The dividend yield ratio is computed by dividing the dividends per share by the market price per share. Dividends are a company’s way of distributing earnings to its stockholders. The dividend yield ratio helps investors compare the dividend values of multiple stocks that have different market values (Edmonds, 2015).
According to Graham, it is best to buy stocks that have a long history of paying out dividends (1949). A company that pays dividends even through economic slumps like recessions and depressions is a good sign of financial strength. A good dividend yield could also be the firm’s way of attracting investors even though they’re in financial trouble. Therefore, it is smart to always look deeper than the surface in order to fully understand the capabilities and choices of a company (Graham, 1949).
Combing Quantitative and Qualitative Data
The form 10k is extremely long and does not need to be read cover to cover in order to acquire all of the necessary information. Graham advises that knowing which questions to ask is a good place to start (1949). First, the investor wants to establish their goal by defining the questions they need answered with industry norms and benchmarks in mind. Next, the investor should identify where to find the relevant information within the 10k/other market research. While researching the qualitative elements of a firm, it is useful to assign particular weights to these findings in order to view the quantitative information as it is affected by the findings. For example, two stocks in the financial services industry, Firm A and Firm B have dividend yields of 4% and 5% respectively. Firm A’s fund manager is well known in the finance industry for being consistent and Firm B’s manager is less experienced but has provided great results during his two years as the manager. If the investor values consistency over possibility, Firm A might be selected after applying a ‘consistency multiplier.’ Finally, the investor can gather data, compare that data to benchmarks and goals previously established, and either purchase or pass on the stock.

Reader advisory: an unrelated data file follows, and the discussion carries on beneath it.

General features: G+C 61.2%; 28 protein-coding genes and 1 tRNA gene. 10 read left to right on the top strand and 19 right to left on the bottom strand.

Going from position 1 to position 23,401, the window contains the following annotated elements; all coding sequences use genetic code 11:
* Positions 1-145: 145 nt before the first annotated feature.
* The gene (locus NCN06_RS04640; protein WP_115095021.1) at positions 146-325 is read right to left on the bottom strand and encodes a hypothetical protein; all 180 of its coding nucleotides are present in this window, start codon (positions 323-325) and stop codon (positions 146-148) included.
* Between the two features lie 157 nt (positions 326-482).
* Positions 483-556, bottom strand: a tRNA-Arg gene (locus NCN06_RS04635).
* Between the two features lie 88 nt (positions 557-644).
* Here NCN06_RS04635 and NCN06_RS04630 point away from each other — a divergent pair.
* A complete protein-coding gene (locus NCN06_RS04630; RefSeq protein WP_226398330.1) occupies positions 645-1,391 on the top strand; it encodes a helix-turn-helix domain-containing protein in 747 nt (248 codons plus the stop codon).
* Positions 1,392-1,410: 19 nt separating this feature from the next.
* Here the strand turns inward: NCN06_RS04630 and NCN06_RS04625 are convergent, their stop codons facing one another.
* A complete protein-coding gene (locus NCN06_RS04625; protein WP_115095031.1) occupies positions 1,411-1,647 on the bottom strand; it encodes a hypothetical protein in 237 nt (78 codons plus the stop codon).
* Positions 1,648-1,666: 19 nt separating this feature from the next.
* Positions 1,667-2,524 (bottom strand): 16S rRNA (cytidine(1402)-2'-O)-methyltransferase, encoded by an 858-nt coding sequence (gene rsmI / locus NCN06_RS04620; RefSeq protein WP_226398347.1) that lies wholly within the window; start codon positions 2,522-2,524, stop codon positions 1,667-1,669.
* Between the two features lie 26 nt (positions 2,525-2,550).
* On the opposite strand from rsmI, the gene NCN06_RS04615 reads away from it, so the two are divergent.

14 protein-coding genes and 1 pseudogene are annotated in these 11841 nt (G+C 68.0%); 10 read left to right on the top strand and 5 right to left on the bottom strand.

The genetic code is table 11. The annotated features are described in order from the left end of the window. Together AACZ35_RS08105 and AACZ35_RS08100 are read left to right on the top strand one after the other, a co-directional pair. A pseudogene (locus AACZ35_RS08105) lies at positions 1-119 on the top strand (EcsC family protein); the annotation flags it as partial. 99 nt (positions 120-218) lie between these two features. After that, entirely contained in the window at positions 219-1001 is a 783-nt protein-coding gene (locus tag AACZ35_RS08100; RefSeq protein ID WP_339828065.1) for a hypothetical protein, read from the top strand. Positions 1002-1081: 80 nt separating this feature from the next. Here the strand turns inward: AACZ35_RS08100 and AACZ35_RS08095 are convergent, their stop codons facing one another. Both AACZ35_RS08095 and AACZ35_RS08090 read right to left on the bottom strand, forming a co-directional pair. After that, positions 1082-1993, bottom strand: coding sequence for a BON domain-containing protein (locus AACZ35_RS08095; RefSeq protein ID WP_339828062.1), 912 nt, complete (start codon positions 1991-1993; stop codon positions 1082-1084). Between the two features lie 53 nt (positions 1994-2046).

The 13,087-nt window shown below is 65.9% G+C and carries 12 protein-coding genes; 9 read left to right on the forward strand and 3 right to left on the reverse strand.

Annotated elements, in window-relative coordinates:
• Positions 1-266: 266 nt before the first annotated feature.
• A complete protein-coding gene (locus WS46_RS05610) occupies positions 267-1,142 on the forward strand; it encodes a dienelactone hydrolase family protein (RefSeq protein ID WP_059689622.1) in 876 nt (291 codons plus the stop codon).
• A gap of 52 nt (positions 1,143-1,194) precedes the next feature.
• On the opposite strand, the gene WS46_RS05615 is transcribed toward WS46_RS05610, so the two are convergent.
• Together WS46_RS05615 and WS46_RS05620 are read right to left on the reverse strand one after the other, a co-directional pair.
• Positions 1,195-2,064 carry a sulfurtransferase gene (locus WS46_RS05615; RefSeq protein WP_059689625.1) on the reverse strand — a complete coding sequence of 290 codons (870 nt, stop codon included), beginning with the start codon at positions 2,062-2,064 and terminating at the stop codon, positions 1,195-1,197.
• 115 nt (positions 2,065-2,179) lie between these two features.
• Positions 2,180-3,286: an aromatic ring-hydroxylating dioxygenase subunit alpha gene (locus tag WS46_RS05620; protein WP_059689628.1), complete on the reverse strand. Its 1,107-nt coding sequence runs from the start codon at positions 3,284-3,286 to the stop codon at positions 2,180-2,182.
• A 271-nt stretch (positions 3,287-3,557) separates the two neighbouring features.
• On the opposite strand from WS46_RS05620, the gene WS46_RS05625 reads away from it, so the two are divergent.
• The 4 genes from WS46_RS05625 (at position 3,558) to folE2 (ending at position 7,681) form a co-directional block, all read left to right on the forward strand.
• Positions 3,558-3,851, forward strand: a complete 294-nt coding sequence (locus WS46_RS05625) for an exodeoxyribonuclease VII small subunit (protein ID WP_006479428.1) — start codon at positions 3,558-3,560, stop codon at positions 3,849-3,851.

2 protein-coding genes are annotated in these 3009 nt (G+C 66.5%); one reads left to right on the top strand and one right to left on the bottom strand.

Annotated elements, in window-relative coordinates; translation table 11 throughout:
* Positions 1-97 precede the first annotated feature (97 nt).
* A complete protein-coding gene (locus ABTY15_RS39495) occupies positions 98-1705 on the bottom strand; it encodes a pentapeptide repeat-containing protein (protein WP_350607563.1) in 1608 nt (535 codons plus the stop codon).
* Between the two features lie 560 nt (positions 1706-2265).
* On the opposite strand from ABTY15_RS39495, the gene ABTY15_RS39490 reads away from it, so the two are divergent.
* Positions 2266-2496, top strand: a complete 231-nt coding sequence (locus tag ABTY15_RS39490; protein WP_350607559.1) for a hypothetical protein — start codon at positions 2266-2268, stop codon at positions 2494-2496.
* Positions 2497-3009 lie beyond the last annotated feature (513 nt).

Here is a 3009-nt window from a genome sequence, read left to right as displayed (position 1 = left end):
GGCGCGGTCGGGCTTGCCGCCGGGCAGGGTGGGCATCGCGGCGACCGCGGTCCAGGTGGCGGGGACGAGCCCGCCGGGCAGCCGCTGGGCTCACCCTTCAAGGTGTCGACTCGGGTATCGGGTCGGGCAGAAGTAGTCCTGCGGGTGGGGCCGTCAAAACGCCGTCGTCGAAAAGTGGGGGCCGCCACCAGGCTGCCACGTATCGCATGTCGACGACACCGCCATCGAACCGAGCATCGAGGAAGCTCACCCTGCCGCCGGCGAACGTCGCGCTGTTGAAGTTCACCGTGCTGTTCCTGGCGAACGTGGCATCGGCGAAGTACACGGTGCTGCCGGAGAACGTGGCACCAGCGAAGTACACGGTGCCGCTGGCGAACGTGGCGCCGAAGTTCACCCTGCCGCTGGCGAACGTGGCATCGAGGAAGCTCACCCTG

Effective financial statement analysis is completely subjective and will usually depend on the investors risk tolerance, investment philosophy, time horizon, and goals. It is important for an investor to establish these things early and stick to their plan. Many times, investors make mistakes when they start straying from their plan due to emotional decisions. Investing is emotional when everyone starts jumping on the opportunity to buy the latest and hottest stock without referring to the underlying financial data (Graham, 1949).
Benjamin Graham, Warren Buffet, and other value investors attempt to keep their emotions out of stock trading by implementing sound financial analysis to establish their own perceptions of a company and, after deciding on a stock to buy, trust in the selection for the years to come as the market price ebbs and flows. The qualitative and quantitative methods outlined in this paper are a strong guideline to understanding a stock (Webb, 2012).
Qualitatively, an investor wants to know what the market outlook is for the company’s industry, how the managers have performed historically, the legal standing of the company, and the risks associated with its business model. Quantitatively, an investor wants to know how the company has managed debt, how they finance business operations, how much money they make, and what they plan on doing with those earnings (Graham, 1949). Once the stock is evaluated using these methods, the investor can then compare the stock to the goals they made at the beginning of the process to determine whether to buy or not.